Not that ‘shoot holes through the door’ type of acid, or the type to scare people off. No, just mildly acidic. And what gives milk its acidity is really the small concentration of lactic acid present inside the milk. A good majority of what constitutes milk is water, and water, as we all know, is neither basic or acidic but neutral, so a lot of store-bought or soy-based milk products will not contain lactose or lactic acid, making it neutral completely.
So, with an increase in the concentration of lactic acid, you can be sure that the overall acidity will be increased, and this is exactly why yogurt scores high on the acidity list. This is because during the fermentation process, as we’ve made it clear beforehand, bacterium in the culture added to the milk synthesise lactic acid from the lactose or milk sugar present in the milk, and it gets to the point where the acid curdles the milk, changing it into yogurt.
This increase in lactic acid is what gives the yogurt its signature tart-like taste, a bit of a sour taste. Thus, the decreased number on the pH scale, the increased acidity and the increased concentration of lactic acid and lactose.
Yogurt And Milk On The PH Scale
The pH scale is a scale, from 0 to 14, that is used in conjunction with a litmus paper to determine the acidity or alkalinity of a substance, or whether the substance is altogether neutral. The way the pH scale works is something like this: 0 to 6 are acids, while numbers 8 to 14 are bases.
These work in an ascending order, meaning the more strong the acid or base is, the more potent it is, the less the number on the pH scale. For instance, a strong acid like hydrochloric or sulphuric acid will be in the low 10’s like 1,2 or 3. Whereas the strongest bases will have a pH close or near to 14 like 13, 12. You get the idea now. Water is neutral; with a pH of 7, it is one of the most popular neutral substances in the world.
Now onto milk and yogurt. As we’ve said it before, both of these are acidic, only the milk is slightly less acidic than yogurt. And the reason for that is pretty simple. Milk is basically like water with a lot of lactose, lactic acid in it, which gives it its characteristics. This acidity of milk, despite the fact that it isn’t readily apparent or discernible, is because of the presence of the lactic acid.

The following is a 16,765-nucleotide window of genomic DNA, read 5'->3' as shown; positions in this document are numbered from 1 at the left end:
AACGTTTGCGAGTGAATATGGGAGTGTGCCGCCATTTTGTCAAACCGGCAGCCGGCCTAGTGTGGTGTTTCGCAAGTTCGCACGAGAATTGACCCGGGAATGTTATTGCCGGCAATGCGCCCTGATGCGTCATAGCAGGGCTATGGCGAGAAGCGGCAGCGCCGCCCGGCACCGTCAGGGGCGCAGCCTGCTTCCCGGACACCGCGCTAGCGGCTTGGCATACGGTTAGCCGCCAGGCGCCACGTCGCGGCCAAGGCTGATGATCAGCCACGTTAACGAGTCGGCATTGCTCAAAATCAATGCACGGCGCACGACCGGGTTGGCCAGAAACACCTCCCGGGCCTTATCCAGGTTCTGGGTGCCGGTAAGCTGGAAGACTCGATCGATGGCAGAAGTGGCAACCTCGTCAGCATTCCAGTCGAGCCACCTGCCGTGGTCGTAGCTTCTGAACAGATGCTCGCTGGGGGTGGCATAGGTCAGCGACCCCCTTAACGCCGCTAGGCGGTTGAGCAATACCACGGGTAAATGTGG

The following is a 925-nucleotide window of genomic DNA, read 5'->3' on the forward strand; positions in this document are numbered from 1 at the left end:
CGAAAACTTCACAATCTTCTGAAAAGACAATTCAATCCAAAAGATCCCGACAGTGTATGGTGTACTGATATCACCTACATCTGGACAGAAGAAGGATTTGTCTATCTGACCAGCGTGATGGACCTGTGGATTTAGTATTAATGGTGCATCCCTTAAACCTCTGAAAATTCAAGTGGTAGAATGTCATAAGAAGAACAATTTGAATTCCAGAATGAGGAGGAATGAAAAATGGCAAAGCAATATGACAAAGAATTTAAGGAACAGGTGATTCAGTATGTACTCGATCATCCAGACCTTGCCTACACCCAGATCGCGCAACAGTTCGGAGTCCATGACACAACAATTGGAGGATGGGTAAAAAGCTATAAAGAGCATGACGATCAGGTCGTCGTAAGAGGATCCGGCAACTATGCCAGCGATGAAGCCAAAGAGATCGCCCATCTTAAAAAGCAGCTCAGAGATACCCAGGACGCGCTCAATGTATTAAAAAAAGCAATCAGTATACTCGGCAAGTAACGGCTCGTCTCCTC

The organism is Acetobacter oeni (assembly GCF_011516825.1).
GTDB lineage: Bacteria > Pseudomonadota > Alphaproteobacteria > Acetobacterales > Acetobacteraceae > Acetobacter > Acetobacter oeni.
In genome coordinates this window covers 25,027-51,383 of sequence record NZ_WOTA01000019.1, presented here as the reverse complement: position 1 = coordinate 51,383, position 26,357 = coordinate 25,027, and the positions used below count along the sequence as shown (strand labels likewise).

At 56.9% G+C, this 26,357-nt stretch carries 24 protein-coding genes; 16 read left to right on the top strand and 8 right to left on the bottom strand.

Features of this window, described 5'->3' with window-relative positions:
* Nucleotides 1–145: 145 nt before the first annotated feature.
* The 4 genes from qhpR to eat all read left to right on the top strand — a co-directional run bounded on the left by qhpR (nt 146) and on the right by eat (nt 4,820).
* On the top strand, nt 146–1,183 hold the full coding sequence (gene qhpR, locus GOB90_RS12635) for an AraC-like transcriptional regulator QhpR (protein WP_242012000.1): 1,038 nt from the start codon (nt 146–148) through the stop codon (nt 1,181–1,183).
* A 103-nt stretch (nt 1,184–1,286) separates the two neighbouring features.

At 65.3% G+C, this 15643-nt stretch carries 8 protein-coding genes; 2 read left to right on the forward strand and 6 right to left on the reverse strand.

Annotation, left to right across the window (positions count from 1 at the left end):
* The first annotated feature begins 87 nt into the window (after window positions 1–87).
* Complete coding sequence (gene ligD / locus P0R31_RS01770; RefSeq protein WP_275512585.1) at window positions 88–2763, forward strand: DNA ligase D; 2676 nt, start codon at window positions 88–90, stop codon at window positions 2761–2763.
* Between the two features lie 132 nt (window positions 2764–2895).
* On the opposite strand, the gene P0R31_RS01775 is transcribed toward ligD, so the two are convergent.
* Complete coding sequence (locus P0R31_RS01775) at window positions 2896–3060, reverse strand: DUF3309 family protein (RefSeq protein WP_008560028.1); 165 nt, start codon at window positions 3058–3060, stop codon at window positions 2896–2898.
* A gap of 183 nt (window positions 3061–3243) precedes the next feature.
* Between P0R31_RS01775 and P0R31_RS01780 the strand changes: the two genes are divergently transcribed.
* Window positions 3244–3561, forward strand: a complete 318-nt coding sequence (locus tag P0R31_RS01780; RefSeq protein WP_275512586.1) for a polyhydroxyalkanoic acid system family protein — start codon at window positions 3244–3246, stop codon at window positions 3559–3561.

And the bump in acidity with the fermentation process that turns milk into yogurt is similarly explained. Fermentation allows for the Lactobacillus to turn lactose or milk sugar into lactic acid, which increases in concentration as the fermentation process goes on. This bump in the concentration of lactic acid and the milk’s reaction to the lactic acid is what gives yogurt its characteristic taste, viscosity and texture. This extra lactic acid also increases the acidity, and so, if you were to dip a litmus paper into simple, freshly curdled yogurt, you would get increased acidity, with a pH of around 4.
Alkaline Diets And Yogurt
It has long been rumoured that alkaline diets may be the answer to some of the more common afflictions that seem to be present throughout the world. Many have even hypothesised that an alkaline diet may go a long way towards reducing the risk of cancer or even beating cancer, but that all is just health nut hocus pocus. Nothing that has been said regarding alkaline diets has ever been conclusively proven, and this continues to be a rumour among the people way too much into health stuff and crazy diets. yogurts are classified as acidic, but they are also called alkaline-forming substances.
Why so? Well its all down to how it reacts once it enters our body and more specifically, our digestive system. While yogurt may be acidic, the effect it has once it becomes a part of our body is alkaline, and so, yogurt is regularly classified as an alkaline-forming food, which could help explain why some health nuts can’t stop talking about integrating yogurt into every aspect of their diet. Its because despite being an acidic food in itself, yogurt is an alkaline-forming product, and what happens is that when it is digested, it is broken down into alkaline substances, thus the name and the classification in alkaline diet.